Have you ever wondered how you can tell how your sheep feels? Observing the emotions of sheep can be really difficult because sheep tend not to express a lot of emotions. This is probably advantageous for the sheep because they are prey animals, and giving away that they are scared, in pain or sick could make them an easy target for predators. However, the fact that they don’t show many signs of emotions doesn’t mean that they do not experience them, although it can be very difficult for their owners to get insight into their emotional state.
People generally express their emotions by body postures and facial expressions (among other means). For example, a smile generally means that someone is happy (positive state) while a frown may indicate that someone is angry (negative state).
Other mammalian animals also use facial expressions of emotions; monkeys and rats can express both pleasure and disgust. Such facial expressions are also very important in communicating emotions to others and play an important role in social relationships. However, sheep do not have a good superficial facial muscle network and this limits their ability to show facial expressions of emotions.
Recently, researchers have started to investigate other potential ways of emotional expression in sheep and they have started to look at the position of the ears. Most sheep owners would have noticed that sheep generally move their ears a lot and point their ears towards an object/event when they are paying attention to it.
The researchers placed sheep in several different situations (negative and positive) and observed their ear postures. They identified the following main ear postures:
Forward ear posture
The forward ear posture (sometimes the ears are also raised) has been observed when sheep are exposed to an unfamiliar situation (the appearance of a scarf that the sheep had never seen before). This posture has also been observed when sheep were separated from their flock members, which is very stressful for sheep.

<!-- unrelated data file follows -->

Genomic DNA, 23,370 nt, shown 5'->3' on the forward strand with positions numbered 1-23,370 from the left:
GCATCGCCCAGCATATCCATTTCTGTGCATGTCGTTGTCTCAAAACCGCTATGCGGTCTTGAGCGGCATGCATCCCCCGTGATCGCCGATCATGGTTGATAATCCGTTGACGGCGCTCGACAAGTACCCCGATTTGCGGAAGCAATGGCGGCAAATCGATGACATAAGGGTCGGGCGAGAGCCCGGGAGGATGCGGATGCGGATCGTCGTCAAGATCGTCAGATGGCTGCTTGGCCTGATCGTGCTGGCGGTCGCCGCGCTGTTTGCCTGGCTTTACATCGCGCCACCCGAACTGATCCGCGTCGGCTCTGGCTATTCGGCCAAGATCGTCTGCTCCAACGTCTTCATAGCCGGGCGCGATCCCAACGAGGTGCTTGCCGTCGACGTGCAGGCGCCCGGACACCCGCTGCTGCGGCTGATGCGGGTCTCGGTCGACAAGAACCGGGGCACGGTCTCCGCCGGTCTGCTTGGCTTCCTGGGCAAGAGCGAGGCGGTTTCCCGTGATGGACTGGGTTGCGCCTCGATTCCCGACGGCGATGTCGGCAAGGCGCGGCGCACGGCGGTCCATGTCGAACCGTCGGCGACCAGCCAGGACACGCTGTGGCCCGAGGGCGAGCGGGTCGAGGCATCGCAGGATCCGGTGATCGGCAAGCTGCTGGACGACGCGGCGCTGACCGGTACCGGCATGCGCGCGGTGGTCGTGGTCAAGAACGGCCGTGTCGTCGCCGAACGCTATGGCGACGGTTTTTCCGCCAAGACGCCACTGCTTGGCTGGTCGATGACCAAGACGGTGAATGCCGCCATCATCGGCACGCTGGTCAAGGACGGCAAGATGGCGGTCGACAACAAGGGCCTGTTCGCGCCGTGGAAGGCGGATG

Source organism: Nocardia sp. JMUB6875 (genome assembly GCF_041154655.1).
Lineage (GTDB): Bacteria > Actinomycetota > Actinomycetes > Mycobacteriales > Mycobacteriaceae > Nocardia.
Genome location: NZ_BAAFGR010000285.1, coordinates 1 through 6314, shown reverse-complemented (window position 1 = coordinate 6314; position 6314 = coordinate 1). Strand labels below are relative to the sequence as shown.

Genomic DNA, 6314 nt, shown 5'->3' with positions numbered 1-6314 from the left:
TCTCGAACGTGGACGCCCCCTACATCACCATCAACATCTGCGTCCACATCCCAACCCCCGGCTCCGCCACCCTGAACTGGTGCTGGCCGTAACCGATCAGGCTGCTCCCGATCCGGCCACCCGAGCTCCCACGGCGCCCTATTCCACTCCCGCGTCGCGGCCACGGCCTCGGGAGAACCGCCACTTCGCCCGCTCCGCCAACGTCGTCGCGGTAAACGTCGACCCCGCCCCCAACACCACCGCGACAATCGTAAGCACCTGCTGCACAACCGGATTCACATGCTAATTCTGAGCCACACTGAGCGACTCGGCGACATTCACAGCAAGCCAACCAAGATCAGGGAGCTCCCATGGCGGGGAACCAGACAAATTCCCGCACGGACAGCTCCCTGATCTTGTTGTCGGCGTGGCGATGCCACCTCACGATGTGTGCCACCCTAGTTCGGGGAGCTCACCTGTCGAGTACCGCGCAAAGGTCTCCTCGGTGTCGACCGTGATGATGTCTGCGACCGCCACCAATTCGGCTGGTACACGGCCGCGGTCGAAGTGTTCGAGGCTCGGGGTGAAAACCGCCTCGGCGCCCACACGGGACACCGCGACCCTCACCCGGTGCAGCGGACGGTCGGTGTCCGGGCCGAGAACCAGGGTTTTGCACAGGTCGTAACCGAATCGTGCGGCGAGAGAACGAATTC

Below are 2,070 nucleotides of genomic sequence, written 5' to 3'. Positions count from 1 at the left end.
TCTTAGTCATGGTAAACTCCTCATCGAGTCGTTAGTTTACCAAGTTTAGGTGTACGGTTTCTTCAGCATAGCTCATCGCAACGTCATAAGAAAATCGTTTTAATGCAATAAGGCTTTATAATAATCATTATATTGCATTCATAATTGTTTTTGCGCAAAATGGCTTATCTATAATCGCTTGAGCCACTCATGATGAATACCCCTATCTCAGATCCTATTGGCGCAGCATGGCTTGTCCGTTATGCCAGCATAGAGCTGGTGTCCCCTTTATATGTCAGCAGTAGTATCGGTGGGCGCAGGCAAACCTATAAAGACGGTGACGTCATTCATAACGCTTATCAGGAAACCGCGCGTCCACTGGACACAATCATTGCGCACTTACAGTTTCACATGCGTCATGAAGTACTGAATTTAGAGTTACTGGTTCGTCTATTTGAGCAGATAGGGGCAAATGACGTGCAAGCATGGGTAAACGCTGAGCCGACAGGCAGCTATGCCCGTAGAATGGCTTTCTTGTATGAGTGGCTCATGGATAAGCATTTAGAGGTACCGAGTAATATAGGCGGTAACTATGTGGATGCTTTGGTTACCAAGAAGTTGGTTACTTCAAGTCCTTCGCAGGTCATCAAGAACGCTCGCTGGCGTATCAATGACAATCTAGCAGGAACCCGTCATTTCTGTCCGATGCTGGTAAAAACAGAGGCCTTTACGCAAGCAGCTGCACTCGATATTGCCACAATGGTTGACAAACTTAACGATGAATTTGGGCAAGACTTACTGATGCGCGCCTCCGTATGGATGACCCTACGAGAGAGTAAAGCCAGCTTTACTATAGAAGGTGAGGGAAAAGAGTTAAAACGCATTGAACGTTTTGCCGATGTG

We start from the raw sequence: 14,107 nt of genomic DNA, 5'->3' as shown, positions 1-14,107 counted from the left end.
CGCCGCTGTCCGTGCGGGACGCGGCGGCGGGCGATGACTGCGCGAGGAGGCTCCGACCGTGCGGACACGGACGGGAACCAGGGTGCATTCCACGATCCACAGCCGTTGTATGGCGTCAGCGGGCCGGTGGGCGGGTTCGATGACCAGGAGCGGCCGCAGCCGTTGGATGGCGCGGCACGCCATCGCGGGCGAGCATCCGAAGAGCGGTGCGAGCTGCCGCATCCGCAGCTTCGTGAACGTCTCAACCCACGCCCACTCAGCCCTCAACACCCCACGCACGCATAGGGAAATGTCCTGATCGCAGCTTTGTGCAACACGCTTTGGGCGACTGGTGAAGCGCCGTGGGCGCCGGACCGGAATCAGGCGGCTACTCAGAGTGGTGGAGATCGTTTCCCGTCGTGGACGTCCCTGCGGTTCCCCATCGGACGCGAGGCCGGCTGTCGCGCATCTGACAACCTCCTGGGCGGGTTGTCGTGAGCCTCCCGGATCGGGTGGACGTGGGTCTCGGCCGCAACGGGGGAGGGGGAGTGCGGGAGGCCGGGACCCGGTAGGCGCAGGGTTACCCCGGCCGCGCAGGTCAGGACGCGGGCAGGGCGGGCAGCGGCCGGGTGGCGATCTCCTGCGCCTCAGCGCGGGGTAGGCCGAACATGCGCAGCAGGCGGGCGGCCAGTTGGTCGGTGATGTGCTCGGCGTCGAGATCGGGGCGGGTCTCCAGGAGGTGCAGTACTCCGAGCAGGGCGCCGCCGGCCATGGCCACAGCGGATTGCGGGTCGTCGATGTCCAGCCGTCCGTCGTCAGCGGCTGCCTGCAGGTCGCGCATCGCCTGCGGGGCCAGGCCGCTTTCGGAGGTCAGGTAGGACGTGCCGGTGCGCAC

The forward ear posture could be a sign of increased attention when placed in a novel situation (or when looking at a strange camera), or it could be a sign of distress.
Neutral to backward ear posture
Sheep generally have their ears neutral (perpendicular to the head-rump axis) or backward when they are standing calm and quietly, for example when ruminating. The proportion of time spent with their ears in the backward position increases even further during positive situations such as feeding and being voluntarily groomed by their handler.
The neutral-backward posture therefore seems to be an indication of a calm state, and perhaps even of positive emotions. However, in a different study the backward ear posture was also observed during a situation when sheep could not control a grid moving over their feeding troughs that prevented them from eating. Sheep that were taught to remove the grid by crossing a photo beam with their muzzle did not show the backward ear posture as frequently.
Asymmetrical ear posture
The asymmetrical posture (one ear pointing back and the other ear pointing forward) has often been observed when sheep are distressed in situations such as separation from group members. The asymmetrical posture may also be an indication of frustration; sheep showed this posture more frequently when they were given a smaller food reward then expected.
Number of ear posture changes
It has also been observed that sheep will change ear postures very frequently when they are stressed, while the ear postures change less often when in a more positive state such as feeding or ruminating. Sheep that constantly change their ear postures may therefore be in a negative state.
I have observed that the specific postures tend to differ between breeds. For example, the Coopworth x Texel crosses shown in the pictures can raise their ears, but merino sheep do not appear to be able to raise their ears too much. Merino sheep seem to move their ears more along the horizontal plane than the vertical plane. I have also noticed that merinos do not show the neutral ear posture (ears perpendicular to the head-rump axis) or the passive ear posture (ears hanging down passively and dangling along with head movements) frequently, in contrast to some other breeds. So keep in mind that there may be some breed differences when you observe your own sheep’s’ ear postures.
I also believe that the ear postures may be context dependant. For example, the backward posture has been observed in both negative and positive situations, although there may be subtle differences that have not been captured yet. Some of my colleagues have also observed the backward ear posture when (merino) sheep are in pain (for example after museling or castration without pain relief) and this posture is often combined with a hunched back and behavioural apathy. So please bear the context in mind before you interpret the backward ear posture of a sheep in pain as a sign of positive emotions!
Boissy, A., A. Aubert, et al. (2011). “Cognitive sciences to relate ear postures to emotions in sheep.” Animal Welfare 20(1): 47-56.
Reefmann, N., F. B. Kaszas, et al. (2009). “Ear and tail postures as indicators of emotional valence in sheep.” Applied Animal Behaviour Science 118(3-4): 199-207.
Reefmann, N., B. Wechsler, et al. (2009). “Behavioural and physiological assessment of positive and negative emotion in sheep.” Animal Behaviour 78(3): 651-659.
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